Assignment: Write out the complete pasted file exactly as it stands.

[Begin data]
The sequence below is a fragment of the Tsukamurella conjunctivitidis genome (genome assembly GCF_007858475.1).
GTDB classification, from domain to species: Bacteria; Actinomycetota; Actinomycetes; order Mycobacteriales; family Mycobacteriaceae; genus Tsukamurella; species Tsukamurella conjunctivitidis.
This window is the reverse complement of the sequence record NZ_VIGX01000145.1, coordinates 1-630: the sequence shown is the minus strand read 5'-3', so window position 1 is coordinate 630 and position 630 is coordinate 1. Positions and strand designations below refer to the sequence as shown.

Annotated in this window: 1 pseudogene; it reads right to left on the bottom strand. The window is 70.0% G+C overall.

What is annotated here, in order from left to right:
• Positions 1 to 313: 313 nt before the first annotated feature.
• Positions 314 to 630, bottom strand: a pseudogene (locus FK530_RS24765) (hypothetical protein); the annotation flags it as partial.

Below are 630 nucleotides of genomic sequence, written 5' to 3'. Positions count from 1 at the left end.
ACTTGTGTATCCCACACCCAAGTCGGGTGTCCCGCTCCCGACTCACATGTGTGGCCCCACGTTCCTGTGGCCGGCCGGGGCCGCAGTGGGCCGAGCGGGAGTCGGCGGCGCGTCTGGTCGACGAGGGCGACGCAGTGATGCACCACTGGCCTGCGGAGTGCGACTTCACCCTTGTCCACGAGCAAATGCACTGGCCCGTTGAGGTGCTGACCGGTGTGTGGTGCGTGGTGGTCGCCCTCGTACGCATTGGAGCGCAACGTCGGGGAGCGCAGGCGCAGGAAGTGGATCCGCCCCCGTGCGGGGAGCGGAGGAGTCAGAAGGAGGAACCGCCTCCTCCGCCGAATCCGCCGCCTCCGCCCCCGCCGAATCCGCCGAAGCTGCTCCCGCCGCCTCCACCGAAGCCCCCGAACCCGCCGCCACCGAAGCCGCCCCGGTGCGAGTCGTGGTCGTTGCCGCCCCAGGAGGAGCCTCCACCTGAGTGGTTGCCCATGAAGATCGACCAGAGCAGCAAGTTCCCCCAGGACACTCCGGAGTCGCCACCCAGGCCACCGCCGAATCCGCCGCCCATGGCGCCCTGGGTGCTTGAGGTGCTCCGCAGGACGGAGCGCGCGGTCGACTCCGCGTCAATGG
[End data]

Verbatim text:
The sequence below is a fragment of the Tsukamurella conjunctivitidis genome (genome assembly GCF_007858475.1).
GTDB classification, from domain to species: Bacteria; Actinomycetota; Actinomycetes; order Mycobacteriales; family Mycobacteriaceae; genus Tsukamurella; species Tsukamurella conjunctivitidis.
This window is the reverse complement of the sequence record NZ_VIGX01000145.1, coordinates 1-630: the sequence shown is the minus strand read 5'-3', so window position 1 is coordinate 630 and position 630 is coordinate 1. Positions and strand designations below refer to the sequence as shown.

Annotated in this window: 1 pseudogene; it reads right to left on the bottom strand. The window is 70.0% G+C overall.

What is annotated here, in order from left to right:
• Positions 1 to 313: 313 nt before the first annotated feature.
• Positions 314 to 630, bottom strand: a pseudogene (locus FK530_RS24765) (hypothetical protein); the annotation flags it as partial.

Below are 630 nucleotides of genomic sequence, written 5' to 3'. Positions count from 1 at the left end.
ACTTGTGTATCCCACACCCAAGTCGGGTGTCCCGCTCCCGACTCACATGTGTGGCCCCACGTTCCTGTGGCCGGCCGGGGCCGCAGTGGGCCGAGCGGGAGTCGGCGGCGCGTCTGGTCGACGAGGGCGACGCAGTGATGCACCACTGGCCTGCGGAGTGCGACTTCACCCTTGTCCACGAGCAAATGCACTGGCCCGTTGAGGTGCTGACCGGTGTGTGGTGCGTGGTGGTCGCCCTCGTACGCATTGGAGCGCAACGTCGGGGAGCGCAGGCGCAGGAAGTGGATCCGCCCCCGTGCGGGGAGCGGAGGAGTCAGAAGGAGGAACCGCCTCCTCCGCCGAATCCGCCGCCTCCGCCCCCGCCGAATCCGCCGAAGCTGCTCCCGCCGCCTCCACCGAAGCCCCCGAACCCGCCGCCACCGAAGCCGCCCCGGTGCGAGTCGTGGTCGTTGCCGCCCCAGGAGGAGCCTCCACCTGAGTGGTTGCCCATGAAGATCGACCAGAGCAGCAAGTTCCCCCAGGACACTCCGGAGTCGCCACCCAGGCCACCGCCGAATCCGCCGCCCATGGCGCCCTGGGTGCTTGAGGTGCTCCGCAGGACGGAGCGCGCGGTCGACTCCGCGTCAATGG